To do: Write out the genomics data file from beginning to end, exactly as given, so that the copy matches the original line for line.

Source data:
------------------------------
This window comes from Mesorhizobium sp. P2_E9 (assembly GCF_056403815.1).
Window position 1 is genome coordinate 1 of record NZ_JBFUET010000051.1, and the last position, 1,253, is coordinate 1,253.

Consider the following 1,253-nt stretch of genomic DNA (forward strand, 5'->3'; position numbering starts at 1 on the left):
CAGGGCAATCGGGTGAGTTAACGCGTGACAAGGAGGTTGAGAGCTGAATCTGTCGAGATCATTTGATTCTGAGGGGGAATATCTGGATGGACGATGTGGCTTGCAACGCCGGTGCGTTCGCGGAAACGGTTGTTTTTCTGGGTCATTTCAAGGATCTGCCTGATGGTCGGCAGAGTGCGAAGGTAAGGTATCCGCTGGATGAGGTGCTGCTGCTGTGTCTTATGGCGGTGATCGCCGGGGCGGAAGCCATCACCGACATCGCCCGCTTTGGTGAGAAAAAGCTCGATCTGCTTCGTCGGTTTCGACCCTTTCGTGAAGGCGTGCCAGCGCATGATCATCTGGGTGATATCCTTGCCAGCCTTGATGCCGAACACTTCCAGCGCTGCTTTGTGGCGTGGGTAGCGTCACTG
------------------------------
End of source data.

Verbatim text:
This window comes from Mesorhizobium sp. P2_E9 (assembly GCF_056403815.1).
Window position 1 is genome coordinate 1 of record NZ_JBFUET010000051.1, and the last position, 1,253, is coordinate 1,253.

Consider the following 1,253-nt stretch of genomic DNA (forward strand, 5'->3'; position numbering starts at 1 on the left):
CAGGGCAATCGGGTGAGTTAACGCGTGACAAGGAGGTTGAGAGCTGAATCTGTCGAGATCATTTGATTCTGAGGGGGAATATCTGGATGGACGATGTGGCTTGCAACGCCGGTGCGTTCGCGGAAACGGTTGTTTTTCTGGGTCATTTCAAGGATCTGCCTGATGGTCGGCAGAGTGCGAAGGTAAGGTATCCGCTGGATGAGGTGCTGCTGCTGTGTCTTATGGCGGTGATCGCCGGGGCGGAAGCCATCACCGACATCGCCCGCTTTGGTGAGAAAAAGCTCGATCTGCTTCGTCGGTTTCGACCCTTTCGTGAAGGCGTGCCAGCGCATGATCATCTGGGTGATATCCTTGCCAGCCTTGATGCCGAACACTTCCAGCGCTGCTTTGTGGCGTGGGTAGCGTCACTG